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Nuclear Spectroscopy

Steven Covin
Phys 480l
(Dated: December 12, 2015)
Nuclear spectroscopy is a technique used to analyze the energy spectrum of gamma rays emitted
by radioactive sources. In this study, the positions of the Compton edges from known photopeaks
in Na22 , Cs147 , and Co60 were experimentally measured to within 1 of the theoretically predicted
values (Table II). By recording the energy loss of these photopeaks through aluminum and lead
shields of various thickness, the mass attenuation coefficients of these materials were also determined
to within 1 of the values reported by the National Institute of Standards and Technology (Table III).



The atomic decay of radioactive Co60 , Na22 and

Cs137 isotopes produce photons at several known energies, which manifest as photopeaks in the gamma
ray energy spectrum. In Na22 , pair production occurs when a gamma ray of sufficient energy forms a
positron electron pair. The pair annihilation emits
oppositely directed gamma rays of energy 0.511MeV,
of which only one is detected. This photon corresponds to an annihilation peak in the sources energy
When these gamma ray photons scatter off of a
loosely bound electron, some of the photons energy
is transferred in the process. This phenomenon described by Arthur Holly Compton in 1924 would utimately earn him the 1927 Nobel Prize in Physics.
The Compton scattered energy, E 0 of a photon with
initial energy E is [1]:
E0 =

E me c2
E (1 cos) + me c2


where me c2 is the electron mass; 0.511MeV, and

is the scattering angle between the photons incoming and outgoing trajectories. The maximum energy
transfer occurs when the photon is scattered such
that the outgoing angle = . The maximum kinetic energy that can be transferred to an electron,
Tmax = E E 0 is then:
Tmax = E E 0 =

2E2 /me c2
1 + 2E /me c2


Since scattering angles from 0 to are allowed, the

energy spectrum displays a continuum of photons up
to this maximum value followed by a sharp decrease
in intensity. We experimentally measured the energy
spectrum of Co60 , Cs137, and Na22 as histograms.
From this data the Compton edge energy was graphically determined to compare with the value predicted by radiation-matter interaction theory.

When an absorption shield is placed between the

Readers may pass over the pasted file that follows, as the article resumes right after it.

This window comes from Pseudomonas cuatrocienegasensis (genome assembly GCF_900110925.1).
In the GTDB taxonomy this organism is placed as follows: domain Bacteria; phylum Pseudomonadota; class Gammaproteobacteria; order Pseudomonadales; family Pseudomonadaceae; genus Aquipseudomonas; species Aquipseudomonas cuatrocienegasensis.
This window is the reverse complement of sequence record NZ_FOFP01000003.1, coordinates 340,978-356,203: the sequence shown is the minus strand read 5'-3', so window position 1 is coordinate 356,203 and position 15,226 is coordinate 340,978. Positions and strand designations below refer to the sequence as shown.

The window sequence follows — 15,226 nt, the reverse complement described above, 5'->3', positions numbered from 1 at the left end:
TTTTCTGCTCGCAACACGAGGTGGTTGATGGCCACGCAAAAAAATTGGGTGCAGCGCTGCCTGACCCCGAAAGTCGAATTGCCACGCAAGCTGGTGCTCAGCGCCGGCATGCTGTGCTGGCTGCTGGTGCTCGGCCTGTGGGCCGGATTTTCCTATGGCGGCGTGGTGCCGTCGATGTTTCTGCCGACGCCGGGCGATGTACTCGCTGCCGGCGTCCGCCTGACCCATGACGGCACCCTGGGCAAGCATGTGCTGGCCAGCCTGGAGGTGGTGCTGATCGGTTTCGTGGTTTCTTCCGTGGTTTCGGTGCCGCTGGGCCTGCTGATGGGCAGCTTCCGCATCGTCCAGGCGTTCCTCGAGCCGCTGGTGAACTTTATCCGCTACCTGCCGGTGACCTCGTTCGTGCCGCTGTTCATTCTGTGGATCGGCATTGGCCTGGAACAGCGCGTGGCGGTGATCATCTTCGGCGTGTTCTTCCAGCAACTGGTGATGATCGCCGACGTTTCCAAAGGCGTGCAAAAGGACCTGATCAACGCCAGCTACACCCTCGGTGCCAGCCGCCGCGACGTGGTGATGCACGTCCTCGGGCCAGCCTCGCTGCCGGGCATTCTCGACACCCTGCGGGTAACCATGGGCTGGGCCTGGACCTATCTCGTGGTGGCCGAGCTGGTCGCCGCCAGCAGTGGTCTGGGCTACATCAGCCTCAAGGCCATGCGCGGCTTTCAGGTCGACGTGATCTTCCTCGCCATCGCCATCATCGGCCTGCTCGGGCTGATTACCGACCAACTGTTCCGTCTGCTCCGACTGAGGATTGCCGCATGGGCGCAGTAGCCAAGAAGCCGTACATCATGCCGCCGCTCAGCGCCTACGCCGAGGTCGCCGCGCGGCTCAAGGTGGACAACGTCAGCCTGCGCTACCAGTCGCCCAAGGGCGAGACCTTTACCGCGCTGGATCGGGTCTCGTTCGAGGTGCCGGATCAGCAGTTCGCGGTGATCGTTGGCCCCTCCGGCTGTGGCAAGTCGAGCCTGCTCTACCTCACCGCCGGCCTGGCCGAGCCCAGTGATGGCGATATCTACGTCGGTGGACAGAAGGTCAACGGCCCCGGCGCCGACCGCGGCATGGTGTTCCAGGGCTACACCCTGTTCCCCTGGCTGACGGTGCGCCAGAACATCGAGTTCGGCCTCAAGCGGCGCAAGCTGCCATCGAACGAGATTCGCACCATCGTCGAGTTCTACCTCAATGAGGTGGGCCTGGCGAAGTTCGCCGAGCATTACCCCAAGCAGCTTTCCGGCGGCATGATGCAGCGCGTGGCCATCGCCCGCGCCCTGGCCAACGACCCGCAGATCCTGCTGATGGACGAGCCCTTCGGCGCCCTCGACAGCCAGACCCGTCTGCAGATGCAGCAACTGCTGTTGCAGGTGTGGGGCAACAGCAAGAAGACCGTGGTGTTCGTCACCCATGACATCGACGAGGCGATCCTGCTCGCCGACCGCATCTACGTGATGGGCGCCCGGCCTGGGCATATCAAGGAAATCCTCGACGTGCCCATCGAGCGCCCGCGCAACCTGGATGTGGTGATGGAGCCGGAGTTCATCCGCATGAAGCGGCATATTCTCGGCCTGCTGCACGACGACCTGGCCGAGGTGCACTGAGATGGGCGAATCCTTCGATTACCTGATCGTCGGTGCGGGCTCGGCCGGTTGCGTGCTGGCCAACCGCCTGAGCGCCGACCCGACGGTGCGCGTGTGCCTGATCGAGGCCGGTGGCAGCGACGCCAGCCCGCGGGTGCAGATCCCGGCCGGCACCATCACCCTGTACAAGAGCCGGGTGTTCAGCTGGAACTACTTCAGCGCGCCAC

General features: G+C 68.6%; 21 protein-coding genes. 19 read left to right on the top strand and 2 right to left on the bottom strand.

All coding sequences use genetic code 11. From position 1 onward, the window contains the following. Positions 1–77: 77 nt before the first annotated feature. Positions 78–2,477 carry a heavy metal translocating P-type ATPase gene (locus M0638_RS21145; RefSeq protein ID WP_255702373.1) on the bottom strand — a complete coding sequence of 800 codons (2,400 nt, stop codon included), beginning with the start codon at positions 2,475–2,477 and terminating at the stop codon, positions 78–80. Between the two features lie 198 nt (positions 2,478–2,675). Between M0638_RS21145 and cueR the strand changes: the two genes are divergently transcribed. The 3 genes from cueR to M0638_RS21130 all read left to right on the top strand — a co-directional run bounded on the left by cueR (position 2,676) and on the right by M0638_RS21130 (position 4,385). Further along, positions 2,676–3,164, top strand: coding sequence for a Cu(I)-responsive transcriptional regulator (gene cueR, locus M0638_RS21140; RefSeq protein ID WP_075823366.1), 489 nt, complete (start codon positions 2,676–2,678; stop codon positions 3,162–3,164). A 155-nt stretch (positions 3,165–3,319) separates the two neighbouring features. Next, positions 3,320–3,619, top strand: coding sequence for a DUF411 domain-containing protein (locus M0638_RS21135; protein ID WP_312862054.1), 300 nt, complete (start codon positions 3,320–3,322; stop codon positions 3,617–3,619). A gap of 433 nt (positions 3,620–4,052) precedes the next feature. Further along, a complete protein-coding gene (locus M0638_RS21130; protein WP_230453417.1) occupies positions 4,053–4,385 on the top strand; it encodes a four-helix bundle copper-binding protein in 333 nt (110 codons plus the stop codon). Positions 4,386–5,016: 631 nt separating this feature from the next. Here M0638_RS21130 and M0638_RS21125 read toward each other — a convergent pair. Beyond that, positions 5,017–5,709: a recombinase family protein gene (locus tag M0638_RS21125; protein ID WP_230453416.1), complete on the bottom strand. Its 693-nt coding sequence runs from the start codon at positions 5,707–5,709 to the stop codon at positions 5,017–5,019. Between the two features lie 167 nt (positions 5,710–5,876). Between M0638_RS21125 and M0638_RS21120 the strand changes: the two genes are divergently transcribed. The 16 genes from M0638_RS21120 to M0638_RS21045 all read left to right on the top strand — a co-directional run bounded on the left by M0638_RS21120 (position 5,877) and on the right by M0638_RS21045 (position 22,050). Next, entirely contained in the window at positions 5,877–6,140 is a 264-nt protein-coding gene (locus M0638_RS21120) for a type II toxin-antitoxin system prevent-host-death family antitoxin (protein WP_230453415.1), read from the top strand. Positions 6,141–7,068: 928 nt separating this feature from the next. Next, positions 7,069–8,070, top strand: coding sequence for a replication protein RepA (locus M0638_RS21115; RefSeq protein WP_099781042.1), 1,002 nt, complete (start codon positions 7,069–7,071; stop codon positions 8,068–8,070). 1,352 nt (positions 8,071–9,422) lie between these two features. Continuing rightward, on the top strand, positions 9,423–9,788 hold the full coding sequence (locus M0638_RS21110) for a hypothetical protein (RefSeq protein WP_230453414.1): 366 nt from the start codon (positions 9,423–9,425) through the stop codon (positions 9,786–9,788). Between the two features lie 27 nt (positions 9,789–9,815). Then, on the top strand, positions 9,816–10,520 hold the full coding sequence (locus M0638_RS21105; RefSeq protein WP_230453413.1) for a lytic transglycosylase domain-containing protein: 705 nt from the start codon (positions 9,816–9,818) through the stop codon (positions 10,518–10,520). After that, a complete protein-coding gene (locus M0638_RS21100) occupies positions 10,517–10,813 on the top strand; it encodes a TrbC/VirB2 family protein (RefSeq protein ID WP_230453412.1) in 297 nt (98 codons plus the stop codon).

source and detector, some energy is transferred to
the material by the incident photons. We find the
radioactive intensity falls off exponentially as a function of the absorber thickness. Since the numerical
photon flux correlated with a particular photopeak
and its intensity are proportional, the number of
observed photons also decreases exponentially such
N (x) = N0 ex


where N (x) denotes the number of photopeak counts

through an absorption distance x. N0 is the number
of photopeak counts with no absorber, and is a
property of the absorption material that depends on
the energy of the incident photons; E . When reported in terms of density, / is referred to as the
mass attenuation coefficient of the material.



The key elements in the experimental setup were

an NaI crystal scintillator, a Photomultiplier Tube
(PMT), a Multichannel Analyzer (MCA), and the
Maestro software suite used to interface with the
MCA. The PMT was powered by a 1.6kV supply,
and the output signals were passed through preamplifcation and amplification stages, the overall signal
path is shown in Fig 1. Rectangular blocks of aluminum and lead were stacked in configurations of
varying thickness to determine their absorption coefficients.

FIG. 1: Block diagram depicting the signal path of

the PMT signal.



The PMT was oriented facing downwards, with

the radioactive source placed below. The PMT signal was located on an oscilloscope initially, and between each stage of amplification. An amplification
setting of 35X gain was used to provide the correct